Opening scene: Its the weekend. You are out to lunch with a friend and their kids. Two sections over, ‘little Suzy’ is having a major meltdown. Your friend speaks –
“Oh, if that was my child…”
You interrupt, “Um… before you finish that statement, can you please remove your child from my pasta? He’s stepping on my meatball…”
“Oh, little Johnny… come here, snookums.” They giggle. Little Johnny cuts a defiant eye at you and smiles.
Yeah, yuck it up, you two, you think to yourself. ‘Snookums’ almost learned how to conduct atmospheric re-entry procedures.
Been to this play? I have.
I love kids. They are incredible. That is, until some parents get a hold of them.
I’m not a perfect parent and I never claimed to be, but there seems to be a common sense approach to this problem that’s not being followed. Somewhere along the line, ‘spare the rod, spoil the child’ got lost in translation. Let me help clear it up. It’s a modified and often misquoted phrase from the King James Bible. The actual quote is from Proverbs 13:24. It says:
“He that spareth his rod hateth his son: but he that loveth him chasteneth him betimes.”
Make sense? Back then, you could take the literal meaning—correct their wrongdoing sternly if you want them to flourish. Alternate meanings are argued, but it suggests a nice, non-damaging spat with a reed, branch, or similar. Today, I argue that the meaning still holds—if you love your kids and want them to grow up properly, you will correct them… consistently… with a stick… ok, maybe you should leave out the stick part, but in all seriousness, the underlying notion is still there.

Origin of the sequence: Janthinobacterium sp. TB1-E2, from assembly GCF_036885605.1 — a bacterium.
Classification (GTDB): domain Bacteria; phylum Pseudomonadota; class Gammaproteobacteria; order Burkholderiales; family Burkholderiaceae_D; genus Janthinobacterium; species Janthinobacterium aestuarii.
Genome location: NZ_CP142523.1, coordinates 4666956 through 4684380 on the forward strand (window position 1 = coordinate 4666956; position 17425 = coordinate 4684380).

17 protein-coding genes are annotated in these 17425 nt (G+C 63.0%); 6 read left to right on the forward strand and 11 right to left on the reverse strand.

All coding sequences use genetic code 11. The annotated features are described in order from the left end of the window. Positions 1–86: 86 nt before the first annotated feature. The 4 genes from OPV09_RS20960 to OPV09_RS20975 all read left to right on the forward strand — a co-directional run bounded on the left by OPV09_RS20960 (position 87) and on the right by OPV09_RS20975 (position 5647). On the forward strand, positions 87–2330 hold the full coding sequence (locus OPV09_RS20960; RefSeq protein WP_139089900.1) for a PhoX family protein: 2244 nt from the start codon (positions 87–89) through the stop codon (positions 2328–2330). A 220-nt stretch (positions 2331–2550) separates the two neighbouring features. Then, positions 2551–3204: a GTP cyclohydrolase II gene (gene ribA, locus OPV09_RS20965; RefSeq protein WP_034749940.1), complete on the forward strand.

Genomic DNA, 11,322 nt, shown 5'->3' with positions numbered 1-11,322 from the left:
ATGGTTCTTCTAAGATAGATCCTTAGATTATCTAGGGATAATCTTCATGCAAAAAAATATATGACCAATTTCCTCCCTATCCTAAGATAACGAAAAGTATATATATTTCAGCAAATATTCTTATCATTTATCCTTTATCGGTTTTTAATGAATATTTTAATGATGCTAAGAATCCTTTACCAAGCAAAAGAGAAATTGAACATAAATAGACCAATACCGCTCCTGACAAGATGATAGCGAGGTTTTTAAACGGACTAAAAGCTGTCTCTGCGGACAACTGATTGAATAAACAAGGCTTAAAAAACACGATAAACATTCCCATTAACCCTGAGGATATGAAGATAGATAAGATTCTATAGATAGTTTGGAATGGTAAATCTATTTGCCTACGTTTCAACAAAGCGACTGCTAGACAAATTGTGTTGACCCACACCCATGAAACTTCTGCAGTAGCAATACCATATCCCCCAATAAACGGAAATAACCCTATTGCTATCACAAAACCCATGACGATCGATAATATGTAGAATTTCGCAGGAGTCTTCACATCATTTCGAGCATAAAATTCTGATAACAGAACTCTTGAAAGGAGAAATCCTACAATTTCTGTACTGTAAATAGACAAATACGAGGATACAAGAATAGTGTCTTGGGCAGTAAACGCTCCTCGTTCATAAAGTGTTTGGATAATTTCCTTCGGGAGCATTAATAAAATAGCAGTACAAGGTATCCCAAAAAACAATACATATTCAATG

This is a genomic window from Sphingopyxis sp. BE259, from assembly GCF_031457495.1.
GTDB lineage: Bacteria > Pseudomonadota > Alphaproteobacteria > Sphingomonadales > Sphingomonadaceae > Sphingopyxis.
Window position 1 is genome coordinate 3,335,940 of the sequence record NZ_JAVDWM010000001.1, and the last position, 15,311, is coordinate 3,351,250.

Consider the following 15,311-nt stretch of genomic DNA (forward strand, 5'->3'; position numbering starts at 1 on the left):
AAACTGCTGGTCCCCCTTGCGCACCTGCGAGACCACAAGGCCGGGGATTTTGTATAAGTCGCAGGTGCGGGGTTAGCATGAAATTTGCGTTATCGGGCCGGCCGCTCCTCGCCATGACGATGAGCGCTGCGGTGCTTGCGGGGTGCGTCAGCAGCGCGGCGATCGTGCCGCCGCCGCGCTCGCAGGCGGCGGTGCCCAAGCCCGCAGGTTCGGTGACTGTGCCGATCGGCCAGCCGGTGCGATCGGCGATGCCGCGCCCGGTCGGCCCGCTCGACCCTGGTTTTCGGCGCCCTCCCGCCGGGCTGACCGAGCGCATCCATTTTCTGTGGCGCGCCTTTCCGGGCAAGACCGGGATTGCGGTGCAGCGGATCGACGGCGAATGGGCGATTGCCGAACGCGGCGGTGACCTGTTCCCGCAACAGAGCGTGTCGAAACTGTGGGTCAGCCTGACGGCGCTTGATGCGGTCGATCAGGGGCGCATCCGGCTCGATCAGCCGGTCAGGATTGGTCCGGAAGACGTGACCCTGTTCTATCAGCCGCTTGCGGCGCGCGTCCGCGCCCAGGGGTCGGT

There are laws, now, against the ‘rod’ (some geniuses don’t know the difference between correction and abuse) but there are no laws prohibiting the use of common sense. So what is the approach I spoke of earlier? I call it ‘getting invited back.’ Here’s how it works. If your kid comes to my house (or vice-versa) and they don’t act spoiled, are disciplined, and carry themselves responsibly, they will get invited back. (No, I’m not having them line up and march—basically, if they use manners, behave like children–not animals, and they are polite.)
Wow. Tough concept, isn’t it? Apparently it is. All too often you see more of the ‘you’re not my daddy and I can play in the ceiling fan at my house’ heathens that leave everything in their wake in a state of mayhem and utter calamity. (Don’t underestimate the destructive power of a 4 year old, people.)
Come on, folks, it’s not hard. Pull back the blinders for a minute. Don’t let your kid become a brat. If your kid is already a brat, do something about it. There are plenty of helpful resources out there. Remember, they are only tools and every kid is different. Use what works, scrap what doesn’t. Just be consistent and use a little common sense (just not a stick.)
‘Tantrum’ picture used under creative commons guidelines – retrieved from https://babble.com/CS/blogs/strollerderby/2008/08/temper%20tantrum.jpg